The article continues in much the same vein, with lots of philosophical points to ponder. For example,
"Louis Vuitton would like you to believe in their version of a "projected" fixed original essence. But a bag isn’t really a living entity is it? It can’t do transcendence. The bag doesn’t know it’s a bag, and while Vuitton would lead you to believe that designation is key (neat seams, hologram authenticity cards, serial codes), it’s obviously unstable".
Fashionista awaits the publication of Professor Boon's book with interest and trusts that, in view of its title and its author's thesis, it will not be burdened by the presence of a copyright notice.

Thursday, 27 November 2008

VAT down to 15%, but do retailers have to pass it on?

In the wake of the Government's pre-budget report announcing a reduction in the rate of VAT from 17.5 % down to 15%, Fashionista sets out below a practical guide for retailers about the impact of the VAT reduction, which will apply from 1 December 2008:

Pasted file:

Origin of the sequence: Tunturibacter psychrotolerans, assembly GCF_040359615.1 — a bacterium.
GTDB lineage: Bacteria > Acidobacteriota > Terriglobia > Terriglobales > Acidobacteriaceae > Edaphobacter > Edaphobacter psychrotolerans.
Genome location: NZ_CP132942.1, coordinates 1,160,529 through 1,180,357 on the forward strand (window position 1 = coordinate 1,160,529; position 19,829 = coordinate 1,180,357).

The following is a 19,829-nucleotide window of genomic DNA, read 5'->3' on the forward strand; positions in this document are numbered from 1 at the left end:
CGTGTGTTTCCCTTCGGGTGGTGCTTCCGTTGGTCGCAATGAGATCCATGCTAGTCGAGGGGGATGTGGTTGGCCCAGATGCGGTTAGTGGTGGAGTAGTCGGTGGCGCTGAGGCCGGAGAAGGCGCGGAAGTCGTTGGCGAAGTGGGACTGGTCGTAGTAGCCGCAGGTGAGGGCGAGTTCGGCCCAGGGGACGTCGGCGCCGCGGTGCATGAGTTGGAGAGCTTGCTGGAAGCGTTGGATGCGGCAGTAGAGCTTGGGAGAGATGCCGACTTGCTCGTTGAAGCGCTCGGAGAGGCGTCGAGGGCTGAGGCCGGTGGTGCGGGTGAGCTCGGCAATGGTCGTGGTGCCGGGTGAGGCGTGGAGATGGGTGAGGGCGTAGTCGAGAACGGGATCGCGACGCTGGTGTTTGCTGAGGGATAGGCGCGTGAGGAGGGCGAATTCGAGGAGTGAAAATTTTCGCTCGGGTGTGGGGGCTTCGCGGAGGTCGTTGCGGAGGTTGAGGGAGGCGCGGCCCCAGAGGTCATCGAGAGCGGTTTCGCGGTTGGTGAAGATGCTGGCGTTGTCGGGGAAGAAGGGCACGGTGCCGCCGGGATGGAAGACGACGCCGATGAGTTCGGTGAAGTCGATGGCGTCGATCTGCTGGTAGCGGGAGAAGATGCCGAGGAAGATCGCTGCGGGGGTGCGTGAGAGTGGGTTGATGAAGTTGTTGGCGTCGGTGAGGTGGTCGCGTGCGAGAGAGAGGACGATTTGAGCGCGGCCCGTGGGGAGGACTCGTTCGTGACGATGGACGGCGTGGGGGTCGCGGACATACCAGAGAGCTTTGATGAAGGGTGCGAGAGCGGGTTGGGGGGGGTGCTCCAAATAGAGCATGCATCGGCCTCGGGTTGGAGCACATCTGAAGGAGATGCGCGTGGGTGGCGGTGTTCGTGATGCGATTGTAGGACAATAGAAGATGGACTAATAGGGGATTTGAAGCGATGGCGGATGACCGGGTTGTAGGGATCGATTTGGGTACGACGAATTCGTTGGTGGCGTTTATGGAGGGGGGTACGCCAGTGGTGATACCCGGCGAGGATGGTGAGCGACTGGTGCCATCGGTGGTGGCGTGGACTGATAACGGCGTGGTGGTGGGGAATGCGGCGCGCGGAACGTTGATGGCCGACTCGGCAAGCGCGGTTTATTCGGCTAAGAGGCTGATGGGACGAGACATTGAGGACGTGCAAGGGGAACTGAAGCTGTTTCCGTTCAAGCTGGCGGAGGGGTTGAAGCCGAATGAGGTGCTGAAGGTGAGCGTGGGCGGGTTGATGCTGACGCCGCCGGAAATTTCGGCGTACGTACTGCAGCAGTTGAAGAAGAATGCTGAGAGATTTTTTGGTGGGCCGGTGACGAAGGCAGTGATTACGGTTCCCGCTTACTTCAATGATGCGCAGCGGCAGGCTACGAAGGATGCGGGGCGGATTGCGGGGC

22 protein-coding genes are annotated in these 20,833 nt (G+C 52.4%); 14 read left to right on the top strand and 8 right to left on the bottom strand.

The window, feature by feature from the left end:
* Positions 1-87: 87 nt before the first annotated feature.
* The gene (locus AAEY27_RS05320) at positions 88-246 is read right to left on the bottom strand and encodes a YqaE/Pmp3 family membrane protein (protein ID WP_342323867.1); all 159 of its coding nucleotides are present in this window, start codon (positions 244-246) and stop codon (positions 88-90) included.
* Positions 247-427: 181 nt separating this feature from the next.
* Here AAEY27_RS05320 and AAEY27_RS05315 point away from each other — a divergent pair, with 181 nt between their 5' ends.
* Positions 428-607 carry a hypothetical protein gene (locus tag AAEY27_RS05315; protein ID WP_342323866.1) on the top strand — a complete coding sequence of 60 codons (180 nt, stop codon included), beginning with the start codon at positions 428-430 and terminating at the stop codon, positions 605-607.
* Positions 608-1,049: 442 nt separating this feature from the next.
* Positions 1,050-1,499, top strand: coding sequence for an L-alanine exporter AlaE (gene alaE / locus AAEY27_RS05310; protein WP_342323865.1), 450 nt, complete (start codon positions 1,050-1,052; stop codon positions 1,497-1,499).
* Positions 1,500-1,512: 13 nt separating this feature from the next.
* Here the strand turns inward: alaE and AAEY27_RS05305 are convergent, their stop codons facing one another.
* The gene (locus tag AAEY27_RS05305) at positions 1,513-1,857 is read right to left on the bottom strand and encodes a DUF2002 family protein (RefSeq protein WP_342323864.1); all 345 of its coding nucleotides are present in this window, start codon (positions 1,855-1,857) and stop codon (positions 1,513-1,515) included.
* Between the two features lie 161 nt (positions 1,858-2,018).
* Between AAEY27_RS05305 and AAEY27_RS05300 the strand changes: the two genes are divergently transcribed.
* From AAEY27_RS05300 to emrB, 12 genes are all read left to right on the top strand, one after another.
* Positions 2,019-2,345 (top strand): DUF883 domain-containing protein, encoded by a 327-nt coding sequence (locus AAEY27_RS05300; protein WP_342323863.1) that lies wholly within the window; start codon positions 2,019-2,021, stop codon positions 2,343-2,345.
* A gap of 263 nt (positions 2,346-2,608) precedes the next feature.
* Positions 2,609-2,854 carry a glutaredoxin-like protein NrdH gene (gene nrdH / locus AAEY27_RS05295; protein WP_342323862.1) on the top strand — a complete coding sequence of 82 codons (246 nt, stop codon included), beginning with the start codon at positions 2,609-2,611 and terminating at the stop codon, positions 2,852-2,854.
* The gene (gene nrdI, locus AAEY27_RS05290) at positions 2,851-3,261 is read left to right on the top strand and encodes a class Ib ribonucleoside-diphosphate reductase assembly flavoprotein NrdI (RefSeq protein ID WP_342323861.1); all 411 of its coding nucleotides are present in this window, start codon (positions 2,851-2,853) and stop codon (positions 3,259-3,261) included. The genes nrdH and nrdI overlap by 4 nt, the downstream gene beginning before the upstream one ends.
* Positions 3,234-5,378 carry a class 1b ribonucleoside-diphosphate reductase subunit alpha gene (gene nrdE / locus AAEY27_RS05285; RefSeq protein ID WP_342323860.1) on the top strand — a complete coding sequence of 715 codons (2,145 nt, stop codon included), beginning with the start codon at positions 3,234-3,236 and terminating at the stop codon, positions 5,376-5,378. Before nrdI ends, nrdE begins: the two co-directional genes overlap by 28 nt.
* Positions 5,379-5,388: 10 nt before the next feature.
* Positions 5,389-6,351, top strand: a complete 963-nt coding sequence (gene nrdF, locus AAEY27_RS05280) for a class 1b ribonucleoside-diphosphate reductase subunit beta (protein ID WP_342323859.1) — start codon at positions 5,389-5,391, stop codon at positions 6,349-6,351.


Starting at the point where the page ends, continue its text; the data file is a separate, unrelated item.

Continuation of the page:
1) Is there any obligation to pass on the reduction to customers?

The short answer is NO. HMRC has issued guidance explicitly stating that, whilst businesses are strongly encouraged to pass on the reduction, there is no obligation to do so. This is consistent with raft of consumer law in this area.

2) What if the retailer DOESN'T pass on the reduction?

Retailers may not want to pass on the reduction (at least not immediately) for a number of reasons, including the logistical nightmare (and cost) of repricing goods and services, amending billing systems and changing advertising and marketing materials, particularly at such short notice.